Wednesday, April 7, 2021

Flight takes wing in the press

Kyle Seago films Randall Scotting as 

"At a time when the pandemic has laid waste to innumerable travel plans, Jonathan Dove’s 1998 comic opera, Flight, is an inspired choice for a new streaming film by Seattle Opera ... Brian Staufenbiel directs a talented (and socially distanced) ensemble cast, and Viswa Subbaraman conducts a rousing performance."  — The New Yorker 

"The Seattle Opera has produced an amazing show in Flightand during a pandemic no less. Make your reservation for this destination soon." — Eclectic Arts

"A unique streaming treat for both AvGeeks and fans of opera." —The Runaway Girl Network 

"Before seeing this production, I was already of the view that Flight is a masterpiece. This film does the opera full justice: hats off to Seattle Opera for delivering it in such style. And if anyone thinks the plot is too fatuous and improbable, they should look up the name Mehran Karimi Nasseri, whose real-life story is at its heart – and in this case, truth is even stranger than fiction."—Bachtrack 

"We know we’re in for an acting treat when we see Sharleen Joynt’s overpoweringly supercilious, impeccably turned out Controller, prowling her control tower and pulling the strings; we see her arched eyebrows and penetrating stare in close-up as she delivers stratospheric coloratura." —Bachtrack

Sharleen Joynt, the Controller. Video still by Kyle Seago. 

"The high quality of the film makes me wonder what other operas can be undertaken with a cinematic lens. Perhaps the operatic film could become a new genre unto itself. There are certainly a lot of possibilities especially for new works that have yet to be imagined." — Northwest Reverb 

"[Brian Staufenbiel's] direction of Flight is—brilliant. The opera is conducted, ably, by Viswa Subbaraman, a Texan. He has a cast of very good singers, and very good actors, for that matter. They seem real actors, rather than opera singers who of necessity 'act.' The Refugee is portrayed by Randall Scotting, a countertenor from Colorado. There is not a weak link in this cast of ten." —The New Criterion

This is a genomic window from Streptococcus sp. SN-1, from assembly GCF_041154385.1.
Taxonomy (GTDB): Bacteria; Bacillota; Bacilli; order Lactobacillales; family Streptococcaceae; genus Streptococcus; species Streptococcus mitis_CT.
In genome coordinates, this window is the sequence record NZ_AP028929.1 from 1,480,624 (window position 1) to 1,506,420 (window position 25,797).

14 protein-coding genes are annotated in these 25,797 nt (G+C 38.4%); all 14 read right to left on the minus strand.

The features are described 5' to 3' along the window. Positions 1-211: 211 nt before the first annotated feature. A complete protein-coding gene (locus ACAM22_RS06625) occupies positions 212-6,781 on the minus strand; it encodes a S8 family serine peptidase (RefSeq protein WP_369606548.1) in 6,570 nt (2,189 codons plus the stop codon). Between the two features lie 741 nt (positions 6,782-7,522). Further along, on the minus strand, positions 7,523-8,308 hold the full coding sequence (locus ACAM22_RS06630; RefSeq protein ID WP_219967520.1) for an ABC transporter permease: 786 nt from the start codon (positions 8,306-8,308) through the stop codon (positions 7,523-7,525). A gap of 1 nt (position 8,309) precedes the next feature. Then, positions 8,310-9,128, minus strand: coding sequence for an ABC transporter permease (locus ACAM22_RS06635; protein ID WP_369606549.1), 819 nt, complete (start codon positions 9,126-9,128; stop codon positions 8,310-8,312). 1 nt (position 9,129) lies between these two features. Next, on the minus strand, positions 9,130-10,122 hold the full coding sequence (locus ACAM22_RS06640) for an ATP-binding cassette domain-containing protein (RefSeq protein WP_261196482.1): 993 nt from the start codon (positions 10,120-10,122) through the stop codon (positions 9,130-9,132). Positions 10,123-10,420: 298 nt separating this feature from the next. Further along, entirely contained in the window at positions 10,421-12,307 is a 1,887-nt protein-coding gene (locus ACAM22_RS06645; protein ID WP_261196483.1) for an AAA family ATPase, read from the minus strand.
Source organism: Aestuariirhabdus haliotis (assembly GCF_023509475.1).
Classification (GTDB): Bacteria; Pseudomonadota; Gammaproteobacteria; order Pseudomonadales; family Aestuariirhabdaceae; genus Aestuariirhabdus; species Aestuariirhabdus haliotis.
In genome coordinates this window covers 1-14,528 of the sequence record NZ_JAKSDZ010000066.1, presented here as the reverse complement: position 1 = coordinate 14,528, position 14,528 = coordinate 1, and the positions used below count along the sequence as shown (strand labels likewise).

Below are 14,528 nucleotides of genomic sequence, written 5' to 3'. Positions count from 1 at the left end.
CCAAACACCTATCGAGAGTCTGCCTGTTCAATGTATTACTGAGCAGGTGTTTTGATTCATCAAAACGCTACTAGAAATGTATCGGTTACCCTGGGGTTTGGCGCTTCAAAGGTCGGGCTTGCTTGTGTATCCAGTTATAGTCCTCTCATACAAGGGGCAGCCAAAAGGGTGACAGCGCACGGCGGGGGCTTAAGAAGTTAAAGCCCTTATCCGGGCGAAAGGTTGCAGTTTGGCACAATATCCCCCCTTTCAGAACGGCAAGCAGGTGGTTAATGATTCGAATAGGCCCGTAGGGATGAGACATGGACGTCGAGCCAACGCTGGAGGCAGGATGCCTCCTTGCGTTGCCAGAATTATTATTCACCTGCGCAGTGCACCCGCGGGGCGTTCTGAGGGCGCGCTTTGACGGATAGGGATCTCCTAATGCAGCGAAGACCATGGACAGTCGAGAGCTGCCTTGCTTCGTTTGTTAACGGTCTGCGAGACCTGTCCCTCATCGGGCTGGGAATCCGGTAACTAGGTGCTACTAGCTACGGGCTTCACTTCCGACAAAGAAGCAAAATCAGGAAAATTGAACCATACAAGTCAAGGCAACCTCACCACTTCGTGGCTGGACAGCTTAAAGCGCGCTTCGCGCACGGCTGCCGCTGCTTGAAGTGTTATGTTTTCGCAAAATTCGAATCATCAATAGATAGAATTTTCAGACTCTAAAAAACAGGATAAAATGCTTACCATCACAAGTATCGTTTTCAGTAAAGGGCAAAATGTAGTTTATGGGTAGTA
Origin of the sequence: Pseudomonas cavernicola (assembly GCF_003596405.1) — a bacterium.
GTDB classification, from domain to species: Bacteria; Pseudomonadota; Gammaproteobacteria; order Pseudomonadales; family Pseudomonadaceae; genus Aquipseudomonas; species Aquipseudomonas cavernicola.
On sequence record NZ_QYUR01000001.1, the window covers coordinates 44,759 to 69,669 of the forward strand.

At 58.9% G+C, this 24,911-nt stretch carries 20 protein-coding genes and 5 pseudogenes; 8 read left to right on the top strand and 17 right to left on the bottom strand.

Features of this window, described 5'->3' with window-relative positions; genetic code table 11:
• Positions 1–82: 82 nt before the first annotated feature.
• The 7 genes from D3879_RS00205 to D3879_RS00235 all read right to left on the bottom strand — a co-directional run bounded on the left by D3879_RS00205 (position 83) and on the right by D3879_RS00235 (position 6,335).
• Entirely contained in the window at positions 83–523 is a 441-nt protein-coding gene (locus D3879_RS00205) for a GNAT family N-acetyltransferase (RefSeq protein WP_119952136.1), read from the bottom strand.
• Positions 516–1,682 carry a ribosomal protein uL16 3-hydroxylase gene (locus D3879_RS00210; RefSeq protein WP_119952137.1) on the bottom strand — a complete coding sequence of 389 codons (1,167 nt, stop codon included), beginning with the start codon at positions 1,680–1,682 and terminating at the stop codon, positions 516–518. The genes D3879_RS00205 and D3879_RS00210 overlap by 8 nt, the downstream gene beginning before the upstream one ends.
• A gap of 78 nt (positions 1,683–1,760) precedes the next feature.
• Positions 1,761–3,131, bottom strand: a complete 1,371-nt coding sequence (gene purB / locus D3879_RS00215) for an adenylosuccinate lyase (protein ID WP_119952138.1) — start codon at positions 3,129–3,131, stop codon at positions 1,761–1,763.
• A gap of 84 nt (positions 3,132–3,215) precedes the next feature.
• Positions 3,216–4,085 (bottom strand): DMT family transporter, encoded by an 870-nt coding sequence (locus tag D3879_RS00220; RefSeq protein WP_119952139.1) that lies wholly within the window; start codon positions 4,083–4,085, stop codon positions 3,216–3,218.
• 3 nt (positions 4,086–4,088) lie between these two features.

"Flight follows other recent offerings (in just the past two years, (The (R)evolution of Steve Jobs, The Falling and the Rising, and Charlie Parker’s Yardbird) as yet another gratifying example of Seattle Opera’s commitment to contemporary stories told through compelling music." —The Seattle Times

"Costume designer Liesl Alice Gatcheco makes a notable contribution to painting each character vividly – most notably the dazzling scarlet uniform of the Stewardess and the fashion disaster that is the Older Woman." —Bachtrack 

The Museum of Flight. Philip Newton photo

"Jonathan Dove is a serious talent, and the Seattle company has made an opera film that should endure in the catalogue of such films."—The New Criterion 

"The Museum of Flight looks a lot like a movie set these days. Seattle Opera is on location with performers and dozens of crew members to film a virtual production called 'Flight,' loosely based on a true story." —KING5 TV

In addition to the May recital, [Karen] Vuong will also perform in Seattle Opera’s production of Flight, in the role of Tina. 'I love that Tina seems basic on the surface, but she’s actually multi-faceted both dramatically and musically,' Vuong said."—The International Examiner 

From left: Sarah Larsen (stewardess), Joseph Lattanzi (Steward), Joshua Kohl (Bill) and Karen Vuong (Tina).  

Flight premieres on Seattle Opera’s website at 7 p.m. on Friday, April 23 and can be viewed until 11:59 p.m. on Sunday, April 25. Tickets are available online at or by calling 206.389.7676 or 800.426.1619. For questions about streaming, view our Streaming FAQs. This opera is rated PG-13 for sexual violence. Read content advisories.

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